Dementia is a problem. An incurable, degenerative, life-altering problem. This isn’t a run too far, it’s just a tiny step in the right direction. You can help make things better for sufferers, right now.

Thanks folks, you’re the best.


2011 to date - miles: 845.28, parkruns: 6, races: 4, miles biked: 78.47, metres swum: 1225 (dangerously on track to record my first zero-mile week since January 2010! Busy busy busy!)

P.S. If you missed part one, it's here.

Monday, 15 August 2011

Reflections (3:49 and all that)

I’ve done a lot of thinking about SF. So much happened in such a short space of time that it’s taken me a while to get my head around it all, and particularly to contextualise that new PB. On a basic level, cutting such a large amount of time off my personal best in one race is unusual – it would have been much more comprehensible to have taken off 5 or maybe even 10 minutes. 15:31 is a long time when you’re waiting at a finish line.

The main reason I’m struggling to get to grips with that time is mainly that I never allowed myself to believe that it was possible. You might remember that I promised to be ecstatic with anything from 3:48 to 4:04, but a little niggle of doubt never really let me believe that I could run the lower end of that spectrum. I had my fingers burned in both Paris and Brighton, when I became so obsessed with running sub-4 that I almost forgot to enjoy the experience and ended the races a little deflated when I failed to achieve that goal. The marathon became a wily, sneaky adversary which I just couldn’t quite figure out. I allowed myself to believe that my training had been good but mitigating factors had ruined both races, often telling people (albeit truthfully) that I tripped over in Paris and had a chest infection in Brighton*, and that otherwise I would definitely have run sub-4.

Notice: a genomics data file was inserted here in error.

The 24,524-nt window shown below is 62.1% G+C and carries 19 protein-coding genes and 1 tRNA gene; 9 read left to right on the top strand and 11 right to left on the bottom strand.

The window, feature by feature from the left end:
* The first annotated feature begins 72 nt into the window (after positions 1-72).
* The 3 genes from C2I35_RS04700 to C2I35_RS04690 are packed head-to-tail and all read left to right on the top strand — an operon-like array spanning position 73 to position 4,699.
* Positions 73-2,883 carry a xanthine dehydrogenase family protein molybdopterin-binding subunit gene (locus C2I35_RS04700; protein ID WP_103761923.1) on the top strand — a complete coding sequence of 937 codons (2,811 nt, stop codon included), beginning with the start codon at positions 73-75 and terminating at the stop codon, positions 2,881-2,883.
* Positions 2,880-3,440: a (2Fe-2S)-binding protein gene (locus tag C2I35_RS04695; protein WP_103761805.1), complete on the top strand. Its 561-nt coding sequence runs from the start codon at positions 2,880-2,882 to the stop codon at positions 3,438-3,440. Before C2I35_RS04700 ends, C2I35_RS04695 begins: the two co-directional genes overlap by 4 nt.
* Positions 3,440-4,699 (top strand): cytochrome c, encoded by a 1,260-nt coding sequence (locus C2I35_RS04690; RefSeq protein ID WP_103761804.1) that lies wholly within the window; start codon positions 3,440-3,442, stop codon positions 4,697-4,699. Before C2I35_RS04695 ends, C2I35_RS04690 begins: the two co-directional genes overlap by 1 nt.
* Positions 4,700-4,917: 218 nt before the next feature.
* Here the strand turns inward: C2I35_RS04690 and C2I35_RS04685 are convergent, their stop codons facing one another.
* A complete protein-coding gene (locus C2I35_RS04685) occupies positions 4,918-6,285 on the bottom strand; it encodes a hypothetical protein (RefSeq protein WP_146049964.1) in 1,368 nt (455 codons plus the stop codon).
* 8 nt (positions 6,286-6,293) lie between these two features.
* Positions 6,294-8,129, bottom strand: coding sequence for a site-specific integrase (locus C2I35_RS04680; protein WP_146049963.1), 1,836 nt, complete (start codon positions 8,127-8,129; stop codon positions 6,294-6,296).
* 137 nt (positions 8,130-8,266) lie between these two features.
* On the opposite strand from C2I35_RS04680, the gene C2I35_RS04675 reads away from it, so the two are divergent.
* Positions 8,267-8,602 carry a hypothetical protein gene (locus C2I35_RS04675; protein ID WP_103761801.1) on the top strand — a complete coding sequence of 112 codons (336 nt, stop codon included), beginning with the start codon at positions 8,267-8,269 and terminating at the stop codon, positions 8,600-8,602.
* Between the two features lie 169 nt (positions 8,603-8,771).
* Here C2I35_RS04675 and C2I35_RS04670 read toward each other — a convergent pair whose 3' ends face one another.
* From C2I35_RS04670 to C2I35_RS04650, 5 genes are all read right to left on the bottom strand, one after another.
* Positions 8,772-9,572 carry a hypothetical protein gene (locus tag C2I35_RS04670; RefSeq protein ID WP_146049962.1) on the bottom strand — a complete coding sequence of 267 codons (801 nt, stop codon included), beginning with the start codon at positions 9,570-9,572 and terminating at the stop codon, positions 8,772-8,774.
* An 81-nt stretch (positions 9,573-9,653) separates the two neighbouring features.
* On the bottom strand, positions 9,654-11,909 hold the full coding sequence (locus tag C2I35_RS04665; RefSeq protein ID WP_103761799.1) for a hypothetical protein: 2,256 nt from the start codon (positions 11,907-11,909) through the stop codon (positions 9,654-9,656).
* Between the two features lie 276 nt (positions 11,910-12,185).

I now know that this isn’t true.

The simple fact is that for my first two marathons I was only adequately prepared. Looking back over my running log from those crucial pre-race months I realise that I consistently took the route of least resistance (sometimes literally), setting myself unambitious training schedules and then failing to complete them anyway. SF was different. Perhaps the massive over-commitment of a 12,000 mile round-trip, compounded by the enormous entry fee and contextualised by the knowledge that this was a very, very hilly course made me wake up and smell the fear. On training runs this year I would actively seek out the toughest, hilliest courses Edinburgh had to offer, whereas for Paris and Brighton I meticulously planned the flattest routes I could find. 

For SF I made greater sacrifices of time and energy, pouring my all into training. I spent hours studying course maps, videos, elevation charts, weather patterns and memorising the location of aid stations. I cross-trained and took vitamin supplements and had sports massages and invested in new gear. The result is that seven months of training was focussed completely on success at that course, on that date. I could not have been more ready for SF, and I’m a little embarrassed to think of how relatively unprepared I was for my previous marathons.